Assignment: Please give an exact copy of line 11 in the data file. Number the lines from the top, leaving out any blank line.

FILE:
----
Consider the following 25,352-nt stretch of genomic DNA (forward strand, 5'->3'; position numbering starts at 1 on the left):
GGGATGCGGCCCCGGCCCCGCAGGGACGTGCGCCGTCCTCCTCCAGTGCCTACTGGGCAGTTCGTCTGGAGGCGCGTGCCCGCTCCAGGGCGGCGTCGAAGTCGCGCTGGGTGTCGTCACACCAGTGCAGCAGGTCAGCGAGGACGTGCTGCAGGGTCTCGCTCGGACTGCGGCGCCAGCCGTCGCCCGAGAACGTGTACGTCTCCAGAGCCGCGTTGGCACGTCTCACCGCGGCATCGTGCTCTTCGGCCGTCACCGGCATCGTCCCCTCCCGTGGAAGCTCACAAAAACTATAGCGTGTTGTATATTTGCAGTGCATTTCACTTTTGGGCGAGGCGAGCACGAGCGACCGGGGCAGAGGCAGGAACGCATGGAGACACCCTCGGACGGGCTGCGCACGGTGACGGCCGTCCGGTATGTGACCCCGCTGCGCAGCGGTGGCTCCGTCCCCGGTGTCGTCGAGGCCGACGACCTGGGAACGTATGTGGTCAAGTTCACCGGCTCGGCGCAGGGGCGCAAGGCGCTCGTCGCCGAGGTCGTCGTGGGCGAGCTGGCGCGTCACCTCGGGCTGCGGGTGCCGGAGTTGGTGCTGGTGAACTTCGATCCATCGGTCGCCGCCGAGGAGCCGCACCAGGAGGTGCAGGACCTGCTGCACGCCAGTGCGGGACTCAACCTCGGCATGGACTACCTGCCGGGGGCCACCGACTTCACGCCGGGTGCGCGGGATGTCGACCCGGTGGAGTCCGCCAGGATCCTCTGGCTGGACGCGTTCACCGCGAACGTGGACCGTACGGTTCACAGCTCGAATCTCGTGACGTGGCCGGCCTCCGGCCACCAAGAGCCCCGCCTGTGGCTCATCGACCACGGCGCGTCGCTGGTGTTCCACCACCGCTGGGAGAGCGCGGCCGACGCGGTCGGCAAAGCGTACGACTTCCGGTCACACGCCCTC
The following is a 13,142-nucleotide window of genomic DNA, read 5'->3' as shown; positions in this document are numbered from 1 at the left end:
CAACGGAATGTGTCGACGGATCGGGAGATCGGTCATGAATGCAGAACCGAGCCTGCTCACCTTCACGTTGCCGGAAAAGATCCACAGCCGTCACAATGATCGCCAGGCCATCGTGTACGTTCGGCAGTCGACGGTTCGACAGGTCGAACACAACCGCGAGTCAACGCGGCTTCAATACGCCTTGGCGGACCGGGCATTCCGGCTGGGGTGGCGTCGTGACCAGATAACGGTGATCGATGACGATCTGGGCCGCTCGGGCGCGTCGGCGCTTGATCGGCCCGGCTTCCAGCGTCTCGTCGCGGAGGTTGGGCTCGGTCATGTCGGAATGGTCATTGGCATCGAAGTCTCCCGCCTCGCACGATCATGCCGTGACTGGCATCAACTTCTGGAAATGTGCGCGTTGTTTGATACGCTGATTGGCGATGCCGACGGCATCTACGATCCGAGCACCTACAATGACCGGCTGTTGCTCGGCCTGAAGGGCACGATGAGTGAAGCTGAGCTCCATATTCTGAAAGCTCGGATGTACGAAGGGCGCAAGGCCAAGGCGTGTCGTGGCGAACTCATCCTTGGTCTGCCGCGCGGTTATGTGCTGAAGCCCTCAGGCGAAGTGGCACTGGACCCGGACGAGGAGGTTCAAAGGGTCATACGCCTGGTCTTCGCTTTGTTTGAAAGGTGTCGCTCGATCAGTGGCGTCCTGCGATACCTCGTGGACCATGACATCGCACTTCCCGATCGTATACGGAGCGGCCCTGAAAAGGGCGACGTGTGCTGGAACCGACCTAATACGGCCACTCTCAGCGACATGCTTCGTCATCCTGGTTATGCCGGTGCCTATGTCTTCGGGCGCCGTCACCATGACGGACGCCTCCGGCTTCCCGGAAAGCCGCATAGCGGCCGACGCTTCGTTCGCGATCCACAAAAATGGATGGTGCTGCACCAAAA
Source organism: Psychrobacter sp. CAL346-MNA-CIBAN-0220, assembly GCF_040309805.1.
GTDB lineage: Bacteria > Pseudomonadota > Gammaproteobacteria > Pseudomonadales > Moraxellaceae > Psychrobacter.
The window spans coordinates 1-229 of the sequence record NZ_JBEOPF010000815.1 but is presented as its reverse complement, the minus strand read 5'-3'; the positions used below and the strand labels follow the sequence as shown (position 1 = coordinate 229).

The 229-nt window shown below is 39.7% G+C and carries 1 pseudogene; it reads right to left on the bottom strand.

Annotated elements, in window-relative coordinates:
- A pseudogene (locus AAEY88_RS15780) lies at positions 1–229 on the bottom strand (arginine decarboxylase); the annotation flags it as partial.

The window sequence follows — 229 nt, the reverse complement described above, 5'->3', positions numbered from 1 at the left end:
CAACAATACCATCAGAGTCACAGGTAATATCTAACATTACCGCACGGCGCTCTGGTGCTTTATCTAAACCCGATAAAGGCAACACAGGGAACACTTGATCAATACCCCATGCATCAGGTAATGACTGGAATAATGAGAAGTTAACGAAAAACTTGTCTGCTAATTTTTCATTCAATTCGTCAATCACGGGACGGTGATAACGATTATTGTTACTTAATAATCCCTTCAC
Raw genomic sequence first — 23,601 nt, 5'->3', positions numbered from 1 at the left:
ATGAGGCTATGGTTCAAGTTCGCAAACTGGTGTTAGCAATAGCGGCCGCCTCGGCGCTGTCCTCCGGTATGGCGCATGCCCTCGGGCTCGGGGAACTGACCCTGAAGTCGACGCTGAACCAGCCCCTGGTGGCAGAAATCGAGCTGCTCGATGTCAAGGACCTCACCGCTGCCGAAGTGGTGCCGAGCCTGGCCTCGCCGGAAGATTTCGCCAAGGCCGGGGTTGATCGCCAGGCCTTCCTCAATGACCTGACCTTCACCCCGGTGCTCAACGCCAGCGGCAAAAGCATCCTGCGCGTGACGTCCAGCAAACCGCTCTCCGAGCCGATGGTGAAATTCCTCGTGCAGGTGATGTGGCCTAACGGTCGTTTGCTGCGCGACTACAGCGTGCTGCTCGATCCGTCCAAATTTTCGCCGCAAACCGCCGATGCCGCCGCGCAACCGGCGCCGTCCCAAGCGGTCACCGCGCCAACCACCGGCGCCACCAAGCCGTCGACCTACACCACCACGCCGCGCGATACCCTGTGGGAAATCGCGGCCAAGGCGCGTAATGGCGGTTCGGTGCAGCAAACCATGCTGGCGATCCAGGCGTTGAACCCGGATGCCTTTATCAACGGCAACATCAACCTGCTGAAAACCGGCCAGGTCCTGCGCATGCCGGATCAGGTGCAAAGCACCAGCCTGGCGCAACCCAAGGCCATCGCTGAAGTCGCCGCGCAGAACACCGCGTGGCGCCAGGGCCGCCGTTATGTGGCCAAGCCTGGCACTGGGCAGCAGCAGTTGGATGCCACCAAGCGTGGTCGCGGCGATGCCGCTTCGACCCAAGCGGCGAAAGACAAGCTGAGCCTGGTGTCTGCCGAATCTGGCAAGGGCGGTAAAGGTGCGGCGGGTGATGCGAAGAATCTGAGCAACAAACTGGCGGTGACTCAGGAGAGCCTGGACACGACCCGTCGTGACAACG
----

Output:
The window sequence follows — 229 nt, the reverse complement described above, 5'->3', positions numbered from 1 at the left end: